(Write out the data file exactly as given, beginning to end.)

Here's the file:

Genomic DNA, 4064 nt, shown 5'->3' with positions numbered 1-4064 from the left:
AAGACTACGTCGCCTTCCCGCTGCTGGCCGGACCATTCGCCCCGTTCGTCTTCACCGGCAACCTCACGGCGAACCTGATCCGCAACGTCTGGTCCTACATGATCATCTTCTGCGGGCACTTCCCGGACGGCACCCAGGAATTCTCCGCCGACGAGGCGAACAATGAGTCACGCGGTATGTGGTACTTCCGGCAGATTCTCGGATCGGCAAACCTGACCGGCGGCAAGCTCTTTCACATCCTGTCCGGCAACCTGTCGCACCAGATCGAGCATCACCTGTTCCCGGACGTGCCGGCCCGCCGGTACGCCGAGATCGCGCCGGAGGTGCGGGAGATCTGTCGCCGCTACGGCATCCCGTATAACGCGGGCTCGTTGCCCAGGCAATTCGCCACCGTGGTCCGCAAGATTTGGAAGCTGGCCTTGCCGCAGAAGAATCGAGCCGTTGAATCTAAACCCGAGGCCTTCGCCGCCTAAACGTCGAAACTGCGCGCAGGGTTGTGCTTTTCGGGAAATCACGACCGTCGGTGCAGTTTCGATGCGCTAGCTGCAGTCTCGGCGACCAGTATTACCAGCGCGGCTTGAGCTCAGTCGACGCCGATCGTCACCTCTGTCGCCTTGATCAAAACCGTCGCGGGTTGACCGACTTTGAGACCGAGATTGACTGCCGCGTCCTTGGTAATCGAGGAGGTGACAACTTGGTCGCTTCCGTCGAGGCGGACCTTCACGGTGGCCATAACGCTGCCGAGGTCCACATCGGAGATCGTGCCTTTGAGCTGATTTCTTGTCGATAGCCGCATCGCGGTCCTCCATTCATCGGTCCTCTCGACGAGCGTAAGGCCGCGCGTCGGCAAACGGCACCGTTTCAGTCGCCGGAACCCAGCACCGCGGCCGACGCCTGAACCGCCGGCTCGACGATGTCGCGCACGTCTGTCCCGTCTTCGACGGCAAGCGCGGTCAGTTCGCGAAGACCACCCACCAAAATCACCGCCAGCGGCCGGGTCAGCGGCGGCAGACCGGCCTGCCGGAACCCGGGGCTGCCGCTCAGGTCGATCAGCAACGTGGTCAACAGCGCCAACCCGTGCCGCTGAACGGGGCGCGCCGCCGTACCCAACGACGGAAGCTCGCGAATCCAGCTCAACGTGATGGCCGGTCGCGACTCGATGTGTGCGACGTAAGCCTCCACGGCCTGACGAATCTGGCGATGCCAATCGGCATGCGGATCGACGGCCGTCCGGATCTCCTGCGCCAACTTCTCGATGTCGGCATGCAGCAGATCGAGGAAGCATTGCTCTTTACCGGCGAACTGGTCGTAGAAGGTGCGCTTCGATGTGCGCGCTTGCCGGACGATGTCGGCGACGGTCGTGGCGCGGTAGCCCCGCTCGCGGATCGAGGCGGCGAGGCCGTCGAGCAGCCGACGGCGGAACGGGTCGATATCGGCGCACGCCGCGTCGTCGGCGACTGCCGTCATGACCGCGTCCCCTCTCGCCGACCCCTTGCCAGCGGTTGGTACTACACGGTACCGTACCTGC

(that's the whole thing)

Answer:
Genomic DNA, 4064 nt, shown 5'->3' with positions numbered 1-4064 from the left:
AAGACTACGTCGCCTTCCCGCTGCTGGCCGGACCATTCGCCCCGTTCGTCTTCACCGGCAACCTCACGGCGAACCTGATCCGCAACGTCTGGTCCTACATGATCATCTTCTGCGGGCACTTCCCGGACGGCACCCAGGAATTCTCCGCCGACGAGGCGAACAATGAGTCACGCGGTATGTGGTACTTCCGGCAGATTCTCGGATCGGCAAACCTGACCGGCGGCAAGCTCTTTCACATCCTGTCCGGCAACCTGTCGCACCAGATCGAGCATCACCTGTTCCCGGACGTGCCGGCCCGCCGGTACGCCGAGATCGCGCCGGAGGTGCGGGAGATCTGTCGCCGCTACGGCATCCCGTATAACGCGGGCTCGTTGCCCAGGCAATTCGCCACCGTGGTCCGCAAGATTTGGAAGCTGGCCTTGCCGCAGAAGAATCGAGCCGTTGAATCTAAACCCGAGGCCTTCGCCGCCTAAACGTCGAAACTGCGCGCAGGGTTGTGCTTTTCGGGAAATCACGACCGTCGGTGCAGTTTCGATGCGCTAGCTGCAGTCTCGGCGACCAGTATTACCAGCGCGGCTTGAGCTCAGTCGACGCCGATCGTCACCTCTGTCGCCTTGATCAAAACCGTCGCGGGTTGACCGACTTTGAGACCGAGATTGACTGCCGCGTCCTTGGTAATCGAGGAGGTGACAACTTGGTCGCTTCCGTCGAGGCGGACCTTCACGGTGGCCATAACGCTGCCGAGGTCCACATCGGAGATCGTGCCTTTGAGCTGATTTCTTGTCGATAGCCGCATCGCGGTCCTCCATTCATCGGTCCTCTCGACGAGCGTAAGGCCGCGCGTCGGCAAACGGCACCGTTTCAGTCGCCGGAACCCAGCACCGCGGCCGACGCCTGAACCGCCGGCTCGACGATGTCGCGCACGTCTGTCCCGTCTTCGACGGCAAGCGCGGTCAGTTCGCGAAGACCACCCACCAAAATCACCGCCAGCGGCCGGGTCAGCGGCGGCAGACCGGCCTGCCGGAACCCGGGGCTGCCGCTCAGGTCGATCAGCAACGTGGTCAACAGCGCCAACCCGTGCCGCTGAACGGGGCGCGCCGCCGTACCCAACGACGGAAGCTCGCGAATCCAGCTCAACGTGATGGCCGGTCGCGACTCGATGTGTGCGACGTAAGCCTCCACGGCCTGACGAATCTGGCGATGCCAATCGGCATGCGGATCGACGGCCGTCCGGATCTCCTGCGCCAACTTCTCGATGTCGGCATGCAGCAGATCGAGGAAGCATTGCTCTTTACCGGCGAACTGGTCGTAGAAGGTGCGCTTCGATGTGCGCGCTTGCCGGACGATGTCGGCGACGGTCGTGGCGCGGTAGCCCCGCTCGCGGATCGAGGCGGCGAGGCCGTCGAGCAGCCGACGGCGGAACGGGTCGATATCGGCGCACGCCGCGTCGTCGGCGACTGCCGTCATGACCGCGTCCCCTCTCGCCGACCCCTTGCCAGCGGTTGGTACTACACGGTACCGTACCTGC